But for other jobs gaining a balance is about recruitment practice and can't be legislated for. The ethnic diversity of the police force is something that is often discussed but you can't conscript people. The lack of male primary school teachers is another... there are more examples...

However, I'm actually posting because I have a technical question on gaining equal representation for council candidates. With PR it's a relatively simple matter of creating rules that insist on a minimum number of women - with a thousand council candidates across the country how do you make that happen?

In England we (Greens) generally use local rules and it seems to work out pretty well, and of course both our MEPs are women and we have one of each for our london assembly members (we use rules for that). However central control to ensure equal numbers of council candidates would be nightmarish for a whole number of reasons.

I'm for rules to ensure gender equality - although done appropriately - but I suspect a lot of it is down to political culture. For example we ave no gender balance rules for our national exec and yet we have 50/50 representation anyway (by chance)

Hi Jim,
It's up to branches to select constitutionally, not the national party, although the gender balance outcome would be much the same. I can't see a need for central control over council selection, balancing between areas.

The system I know best is the one used in Edinburgh. Last time, for the 2007 locals, we selected for the 17 city wards using the following system. The branch ranked all the male and female candidates, then the two lists were "zipped", i.e. alternated. We targeted four wards, and won three of them, giving us one male and two female Councillors.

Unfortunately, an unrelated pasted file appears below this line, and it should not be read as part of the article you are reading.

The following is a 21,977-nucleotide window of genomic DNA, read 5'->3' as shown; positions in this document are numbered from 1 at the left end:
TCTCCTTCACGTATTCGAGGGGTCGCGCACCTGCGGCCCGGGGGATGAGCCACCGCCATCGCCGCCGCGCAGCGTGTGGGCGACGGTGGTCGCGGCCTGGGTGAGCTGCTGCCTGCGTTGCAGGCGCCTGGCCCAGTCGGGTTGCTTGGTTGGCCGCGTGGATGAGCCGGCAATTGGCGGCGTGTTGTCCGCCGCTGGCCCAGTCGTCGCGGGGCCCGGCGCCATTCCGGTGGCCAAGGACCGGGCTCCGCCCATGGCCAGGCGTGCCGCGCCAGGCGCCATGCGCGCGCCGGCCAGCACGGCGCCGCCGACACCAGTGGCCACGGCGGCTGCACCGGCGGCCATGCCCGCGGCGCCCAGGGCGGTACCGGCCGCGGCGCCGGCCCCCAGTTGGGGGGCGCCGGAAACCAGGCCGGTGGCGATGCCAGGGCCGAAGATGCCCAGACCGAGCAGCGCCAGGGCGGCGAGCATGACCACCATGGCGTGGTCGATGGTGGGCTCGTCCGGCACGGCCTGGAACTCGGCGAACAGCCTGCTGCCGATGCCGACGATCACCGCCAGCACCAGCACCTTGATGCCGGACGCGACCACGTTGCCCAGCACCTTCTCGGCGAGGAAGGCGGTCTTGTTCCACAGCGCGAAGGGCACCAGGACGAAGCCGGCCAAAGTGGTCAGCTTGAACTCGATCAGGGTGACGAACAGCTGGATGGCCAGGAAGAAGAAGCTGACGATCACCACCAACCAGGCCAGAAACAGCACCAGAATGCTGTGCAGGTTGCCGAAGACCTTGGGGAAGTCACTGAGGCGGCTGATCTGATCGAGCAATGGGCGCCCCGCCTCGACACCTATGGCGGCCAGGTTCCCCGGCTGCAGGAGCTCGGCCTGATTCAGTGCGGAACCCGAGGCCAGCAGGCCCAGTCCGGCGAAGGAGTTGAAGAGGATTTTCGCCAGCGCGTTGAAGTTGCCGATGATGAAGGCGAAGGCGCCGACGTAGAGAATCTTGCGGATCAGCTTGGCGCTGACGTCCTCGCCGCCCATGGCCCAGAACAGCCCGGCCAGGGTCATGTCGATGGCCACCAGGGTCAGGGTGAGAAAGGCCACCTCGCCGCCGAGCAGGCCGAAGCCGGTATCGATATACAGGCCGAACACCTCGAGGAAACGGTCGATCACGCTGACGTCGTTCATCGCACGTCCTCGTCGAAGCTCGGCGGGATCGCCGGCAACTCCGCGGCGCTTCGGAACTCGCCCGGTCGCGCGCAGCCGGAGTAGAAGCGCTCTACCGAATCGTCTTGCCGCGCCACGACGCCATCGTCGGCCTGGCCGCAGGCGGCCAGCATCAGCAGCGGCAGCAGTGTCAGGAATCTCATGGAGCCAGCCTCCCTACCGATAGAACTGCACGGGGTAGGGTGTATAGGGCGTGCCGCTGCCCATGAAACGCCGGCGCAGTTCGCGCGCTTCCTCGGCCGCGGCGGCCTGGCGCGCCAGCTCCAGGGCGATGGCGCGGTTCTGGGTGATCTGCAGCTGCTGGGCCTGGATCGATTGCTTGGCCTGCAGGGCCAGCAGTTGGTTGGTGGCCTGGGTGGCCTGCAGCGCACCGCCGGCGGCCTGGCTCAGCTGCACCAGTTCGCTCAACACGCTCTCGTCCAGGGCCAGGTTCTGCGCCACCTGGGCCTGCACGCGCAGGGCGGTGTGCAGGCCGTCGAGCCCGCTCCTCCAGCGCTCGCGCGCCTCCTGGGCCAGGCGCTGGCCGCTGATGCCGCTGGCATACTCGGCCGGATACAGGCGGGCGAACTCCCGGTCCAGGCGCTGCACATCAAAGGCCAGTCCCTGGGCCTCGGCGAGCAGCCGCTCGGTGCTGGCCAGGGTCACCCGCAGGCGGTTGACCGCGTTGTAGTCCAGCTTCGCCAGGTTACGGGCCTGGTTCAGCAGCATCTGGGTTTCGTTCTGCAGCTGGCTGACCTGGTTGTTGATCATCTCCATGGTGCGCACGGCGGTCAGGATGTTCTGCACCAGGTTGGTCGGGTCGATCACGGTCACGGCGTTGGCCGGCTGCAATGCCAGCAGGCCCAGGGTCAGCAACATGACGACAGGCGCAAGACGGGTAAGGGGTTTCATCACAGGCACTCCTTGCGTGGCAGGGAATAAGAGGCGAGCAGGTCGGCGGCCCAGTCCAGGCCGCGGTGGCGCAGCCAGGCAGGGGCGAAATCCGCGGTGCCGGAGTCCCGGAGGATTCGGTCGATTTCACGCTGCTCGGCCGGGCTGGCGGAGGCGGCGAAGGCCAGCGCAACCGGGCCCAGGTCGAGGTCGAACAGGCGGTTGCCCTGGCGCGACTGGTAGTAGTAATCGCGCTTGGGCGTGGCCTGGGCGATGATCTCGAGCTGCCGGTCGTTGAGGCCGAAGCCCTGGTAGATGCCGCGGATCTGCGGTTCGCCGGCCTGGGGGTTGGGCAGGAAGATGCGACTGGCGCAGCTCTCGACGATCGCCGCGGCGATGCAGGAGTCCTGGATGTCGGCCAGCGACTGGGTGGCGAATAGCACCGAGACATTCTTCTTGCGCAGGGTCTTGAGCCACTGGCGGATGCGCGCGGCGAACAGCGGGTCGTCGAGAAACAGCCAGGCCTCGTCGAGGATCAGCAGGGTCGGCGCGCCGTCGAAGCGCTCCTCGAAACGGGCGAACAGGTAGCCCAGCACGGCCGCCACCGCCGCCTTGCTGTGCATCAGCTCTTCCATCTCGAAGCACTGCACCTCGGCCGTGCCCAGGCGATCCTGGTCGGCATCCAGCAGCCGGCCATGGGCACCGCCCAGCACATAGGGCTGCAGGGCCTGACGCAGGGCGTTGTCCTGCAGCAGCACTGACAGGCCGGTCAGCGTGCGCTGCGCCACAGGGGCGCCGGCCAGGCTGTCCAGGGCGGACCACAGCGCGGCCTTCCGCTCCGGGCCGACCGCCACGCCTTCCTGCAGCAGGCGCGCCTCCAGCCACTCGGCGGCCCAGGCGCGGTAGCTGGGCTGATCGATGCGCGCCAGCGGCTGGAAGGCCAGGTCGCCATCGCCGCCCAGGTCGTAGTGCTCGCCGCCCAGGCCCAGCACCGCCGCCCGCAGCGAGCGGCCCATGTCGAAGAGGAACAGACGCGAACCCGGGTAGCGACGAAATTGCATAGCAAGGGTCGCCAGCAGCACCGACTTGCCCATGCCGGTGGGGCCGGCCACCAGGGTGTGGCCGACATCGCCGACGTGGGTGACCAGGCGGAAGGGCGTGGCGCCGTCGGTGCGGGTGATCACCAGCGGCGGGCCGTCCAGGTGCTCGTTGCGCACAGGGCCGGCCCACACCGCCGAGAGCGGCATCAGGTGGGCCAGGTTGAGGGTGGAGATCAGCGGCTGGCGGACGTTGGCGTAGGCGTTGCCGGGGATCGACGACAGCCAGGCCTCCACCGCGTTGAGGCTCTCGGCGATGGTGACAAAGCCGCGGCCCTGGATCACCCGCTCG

Sigh. You know this is one of my most unfavourite topics but I am compelled to post. Indeed, a little more gender balance in those that are blogging and commenting on this would be desirable.

Rather than get into the technicalities of selection procedures ensuring gender balance (as any Greens will know this is eye gouging out territory), instead I want to address this 'women not being interested in politics' rubbish and the 'should we gender balance plumbers and nurses' nonsense.

Firstly, women's involvement in politics is extensive when you look beyond the narrow focus of Parliamentary democracy. Women are involved in and tend to make up the majority of local campaigning, voluntary work, NGO staff and membership (this varies but is true in the majority of non-gender specific work eg women's refuges and gay men's health projects). Therefore it is not lack of interest in politics that dissuades women from standing for election but other barriers.

It is important for representative democracy to be representative. Representation in other professionals is an important concern but not an imperative. This is why many industries actively try to recruit underrepresented groups. There is also an argument about traditionally female work being under valued and under paid, but I won't get into that. (BTW this whole area is extremely well researched and documented, see here, here, here and here)

The representation of women in Parliament(s) is crucial to getting women's issues and rights addressed. Better representation of women in Scotland has led to for example, better services to tackle violence against women and an integrated strategy on domestic abuse.

It is depressing that as we celebrate the 100th anniversary of the Women’s Suffrage Movement Procession in Edinburgh this year there are still those who question the necessity of women's involvement in politics. We can’t wait around for equality to happen we have to struggle for it.